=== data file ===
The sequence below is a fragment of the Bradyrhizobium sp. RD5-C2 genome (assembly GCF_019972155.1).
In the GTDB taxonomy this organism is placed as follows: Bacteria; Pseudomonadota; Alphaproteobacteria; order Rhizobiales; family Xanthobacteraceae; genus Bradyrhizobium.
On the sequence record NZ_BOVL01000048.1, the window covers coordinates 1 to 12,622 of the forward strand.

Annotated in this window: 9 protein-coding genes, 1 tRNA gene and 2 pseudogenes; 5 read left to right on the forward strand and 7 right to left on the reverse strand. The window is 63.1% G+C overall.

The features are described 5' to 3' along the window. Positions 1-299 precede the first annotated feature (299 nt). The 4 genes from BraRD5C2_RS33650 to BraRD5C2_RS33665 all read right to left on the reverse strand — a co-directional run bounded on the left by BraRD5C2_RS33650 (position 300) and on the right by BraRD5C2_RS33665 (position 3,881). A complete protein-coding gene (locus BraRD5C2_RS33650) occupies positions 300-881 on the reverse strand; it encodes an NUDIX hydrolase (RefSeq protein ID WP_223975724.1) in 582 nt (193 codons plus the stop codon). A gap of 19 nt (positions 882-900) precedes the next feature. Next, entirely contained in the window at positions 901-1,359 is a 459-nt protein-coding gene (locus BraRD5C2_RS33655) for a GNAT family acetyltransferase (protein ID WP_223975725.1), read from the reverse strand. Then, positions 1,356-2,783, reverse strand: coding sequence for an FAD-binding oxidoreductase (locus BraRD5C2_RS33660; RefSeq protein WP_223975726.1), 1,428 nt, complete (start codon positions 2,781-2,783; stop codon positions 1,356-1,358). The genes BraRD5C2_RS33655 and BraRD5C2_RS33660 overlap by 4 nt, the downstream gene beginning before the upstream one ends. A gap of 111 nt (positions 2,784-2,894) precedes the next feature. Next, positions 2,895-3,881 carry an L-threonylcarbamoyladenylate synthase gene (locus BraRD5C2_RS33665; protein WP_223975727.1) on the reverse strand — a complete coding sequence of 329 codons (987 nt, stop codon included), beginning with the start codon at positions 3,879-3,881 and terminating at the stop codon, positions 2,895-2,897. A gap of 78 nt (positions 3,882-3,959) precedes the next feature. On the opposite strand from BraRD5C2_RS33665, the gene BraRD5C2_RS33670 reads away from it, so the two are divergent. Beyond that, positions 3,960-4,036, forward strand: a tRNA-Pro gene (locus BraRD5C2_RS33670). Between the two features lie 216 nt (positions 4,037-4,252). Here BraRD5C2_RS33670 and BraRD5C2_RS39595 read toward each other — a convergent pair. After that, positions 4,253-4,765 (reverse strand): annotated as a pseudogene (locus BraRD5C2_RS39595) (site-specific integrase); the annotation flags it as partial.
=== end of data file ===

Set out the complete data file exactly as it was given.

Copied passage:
The sequence below is a fragment of the Bradyrhizobium sp. RD5-C2 genome (assembly GCF_019972155.1).
In the GTDB taxonomy this organism is placed as follows: Bacteria; Pseudomonadota; Alphaproteobacteria; order Rhizobiales; family Xanthobacteraceae; genus Bradyrhizobium.
On the sequence record NZ_BOVL01000048.1, the window covers coordinates 1 to 12,622 of the forward strand.

Annotated in this window: 9 protein-coding genes, 1 tRNA gene and 2 pseudogenes; 5 read left to right on the forward strand and 7 right to left on the reverse strand. The window is 63.1% G+C overall.

The features are described 5' to 3' along the window. Positions 1-299 precede the first annotated feature (299 nt). The 4 genes from BraRD5C2_RS33650 to BraRD5C2_RS33665 all read right to left on the reverse strand — a co-directional run bounded on the left by BraRD5C2_RS33650 (position 300) and on the right by BraRD5C2_RS33665 (position 3,881). A complete protein-coding gene (locus BraRD5C2_RS33650) occupies positions 300-881 on the reverse strand; it encodes an NUDIX hydrolase (RefSeq protein ID WP_223975724.1) in 582 nt (193 codons plus the stop codon). A gap of 19 nt (positions 882-900) precedes the next feature. Next, entirely contained in the window at positions 901-1,359 is a 459-nt protein-coding gene (locus BraRD5C2_RS33655) for a GNAT family acetyltransferase (protein ID WP_223975725.1), read from the reverse strand. Then, positions 1,356-2,783, reverse strand: coding sequence for an FAD-binding oxidoreductase (locus BraRD5C2_RS33660; RefSeq protein WP_223975726.1), 1,428 nt, complete (start codon positions 2,781-2,783; stop codon positions 1,356-1,358). The genes BraRD5C2_RS33655 and BraRD5C2_RS33660 overlap by 4 nt, the downstream gene beginning before the upstream one ends. A gap of 111 nt (positions 2,784-2,894) precedes the next feature. Next, positions 2,895-3,881 carry an L-threonylcarbamoyladenylate synthase gene (locus BraRD5C2_RS33665; protein WP_223975727.1) on the reverse strand — a complete coding sequence of 329 codons (987 nt, stop codon included), beginning with the start codon at positions 3,879-3,881 and terminating at the stop codon, positions 2,895-2,897. A gap of 78 nt (positions 3,882-3,959) precedes the next feature. On the opposite strand from BraRD5C2_RS33665, the gene BraRD5C2_RS33670 reads away from it, so the two are divergent. Beyond that, positions 3,960-4,036, forward strand: a tRNA-Pro gene (locus BraRD5C2_RS33670). Between the two features lie 216 nt (positions 4,037-4,252). Here BraRD5C2_RS33670 and BraRD5C2_RS39595 read toward each other — a convergent pair. After that, positions 4,253-4,765 (reverse strand): annotated as a pseudogene (locus BraRD5C2_RS39595) (site-specific integrase); the annotation flags it as partial.